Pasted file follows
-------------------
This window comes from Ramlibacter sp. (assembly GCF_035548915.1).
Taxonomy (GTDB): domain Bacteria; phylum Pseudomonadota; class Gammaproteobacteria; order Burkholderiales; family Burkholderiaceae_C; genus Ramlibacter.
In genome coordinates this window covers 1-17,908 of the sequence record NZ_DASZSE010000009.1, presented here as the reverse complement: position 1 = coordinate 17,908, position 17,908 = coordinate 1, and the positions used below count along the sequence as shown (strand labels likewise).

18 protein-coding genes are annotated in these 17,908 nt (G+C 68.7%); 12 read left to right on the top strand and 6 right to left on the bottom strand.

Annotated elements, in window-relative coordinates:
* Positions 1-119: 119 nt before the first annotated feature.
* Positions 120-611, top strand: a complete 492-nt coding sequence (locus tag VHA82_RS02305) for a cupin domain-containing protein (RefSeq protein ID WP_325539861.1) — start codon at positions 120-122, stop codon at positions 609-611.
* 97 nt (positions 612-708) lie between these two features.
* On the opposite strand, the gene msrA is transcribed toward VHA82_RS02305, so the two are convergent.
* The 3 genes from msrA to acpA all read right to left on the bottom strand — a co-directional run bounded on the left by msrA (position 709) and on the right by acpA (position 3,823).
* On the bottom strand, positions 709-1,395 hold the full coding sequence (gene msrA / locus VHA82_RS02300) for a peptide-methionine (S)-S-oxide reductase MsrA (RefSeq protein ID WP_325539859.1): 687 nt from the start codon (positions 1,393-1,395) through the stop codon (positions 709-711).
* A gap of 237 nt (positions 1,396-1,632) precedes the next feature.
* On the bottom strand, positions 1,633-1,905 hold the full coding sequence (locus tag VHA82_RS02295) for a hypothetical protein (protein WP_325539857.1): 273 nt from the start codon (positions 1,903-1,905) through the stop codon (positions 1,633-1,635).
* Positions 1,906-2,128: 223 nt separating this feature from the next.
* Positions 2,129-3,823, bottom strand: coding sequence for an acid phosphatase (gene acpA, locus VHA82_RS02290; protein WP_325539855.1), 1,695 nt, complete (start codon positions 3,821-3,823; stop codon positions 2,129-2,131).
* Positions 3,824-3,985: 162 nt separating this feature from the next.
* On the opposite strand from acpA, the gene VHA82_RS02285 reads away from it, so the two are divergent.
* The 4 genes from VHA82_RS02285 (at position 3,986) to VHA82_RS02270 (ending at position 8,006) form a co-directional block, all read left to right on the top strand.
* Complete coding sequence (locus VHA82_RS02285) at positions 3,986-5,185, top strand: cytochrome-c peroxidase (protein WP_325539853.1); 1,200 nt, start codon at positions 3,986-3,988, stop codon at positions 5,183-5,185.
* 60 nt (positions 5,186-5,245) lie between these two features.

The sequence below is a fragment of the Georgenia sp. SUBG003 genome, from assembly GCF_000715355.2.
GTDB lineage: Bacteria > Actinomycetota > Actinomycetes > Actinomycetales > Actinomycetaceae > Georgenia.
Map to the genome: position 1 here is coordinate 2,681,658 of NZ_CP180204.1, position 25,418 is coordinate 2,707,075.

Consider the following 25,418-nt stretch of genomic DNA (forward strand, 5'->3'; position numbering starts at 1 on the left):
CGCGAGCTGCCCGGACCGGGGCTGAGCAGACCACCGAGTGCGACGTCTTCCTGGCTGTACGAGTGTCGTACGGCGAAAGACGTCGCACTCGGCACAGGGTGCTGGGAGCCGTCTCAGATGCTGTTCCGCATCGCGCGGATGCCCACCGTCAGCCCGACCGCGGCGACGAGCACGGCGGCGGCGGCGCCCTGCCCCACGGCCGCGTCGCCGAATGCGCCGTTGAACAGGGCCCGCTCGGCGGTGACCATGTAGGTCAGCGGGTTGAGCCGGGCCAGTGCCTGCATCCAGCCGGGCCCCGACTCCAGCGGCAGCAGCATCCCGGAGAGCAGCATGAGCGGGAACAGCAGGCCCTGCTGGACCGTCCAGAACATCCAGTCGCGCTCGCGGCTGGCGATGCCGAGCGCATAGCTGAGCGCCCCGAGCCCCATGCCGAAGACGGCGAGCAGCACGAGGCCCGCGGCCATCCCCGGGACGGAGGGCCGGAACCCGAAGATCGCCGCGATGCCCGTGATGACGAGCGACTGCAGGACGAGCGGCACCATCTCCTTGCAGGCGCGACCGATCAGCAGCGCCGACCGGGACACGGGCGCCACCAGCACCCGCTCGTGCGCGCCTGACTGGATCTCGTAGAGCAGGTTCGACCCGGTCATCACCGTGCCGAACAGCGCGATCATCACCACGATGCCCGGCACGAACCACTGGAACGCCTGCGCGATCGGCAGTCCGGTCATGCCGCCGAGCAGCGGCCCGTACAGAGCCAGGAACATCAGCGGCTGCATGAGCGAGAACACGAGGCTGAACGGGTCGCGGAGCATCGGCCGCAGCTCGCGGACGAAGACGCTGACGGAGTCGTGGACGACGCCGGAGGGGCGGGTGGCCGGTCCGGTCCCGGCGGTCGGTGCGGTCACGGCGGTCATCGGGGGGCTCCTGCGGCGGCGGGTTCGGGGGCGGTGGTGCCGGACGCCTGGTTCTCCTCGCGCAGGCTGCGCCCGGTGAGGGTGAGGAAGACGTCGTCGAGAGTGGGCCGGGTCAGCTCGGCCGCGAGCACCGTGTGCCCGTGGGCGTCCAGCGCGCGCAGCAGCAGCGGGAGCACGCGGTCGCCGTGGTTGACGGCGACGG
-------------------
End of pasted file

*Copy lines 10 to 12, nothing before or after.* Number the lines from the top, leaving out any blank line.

* The 3 genes from msrA to acpA all read right to left on the bottom strand — a co-directional run bounded on the left by msrA (position 709) and on the right by acpA (position 3,823).
* On the bottom strand, positions 709-1,395 hold the full coding sequence (gene msrA / locus VHA82_RS02300) for a peptide-methionine (S)-S-oxide reductase MsrA (RefSeq protein ID WP_325539859.1): 687 nt from the start codon (positions 1,393-1,395) through the stop codon (positions 709-711).
* A gap of 237 nt (positions 1,396-1,632) precedes the next feature.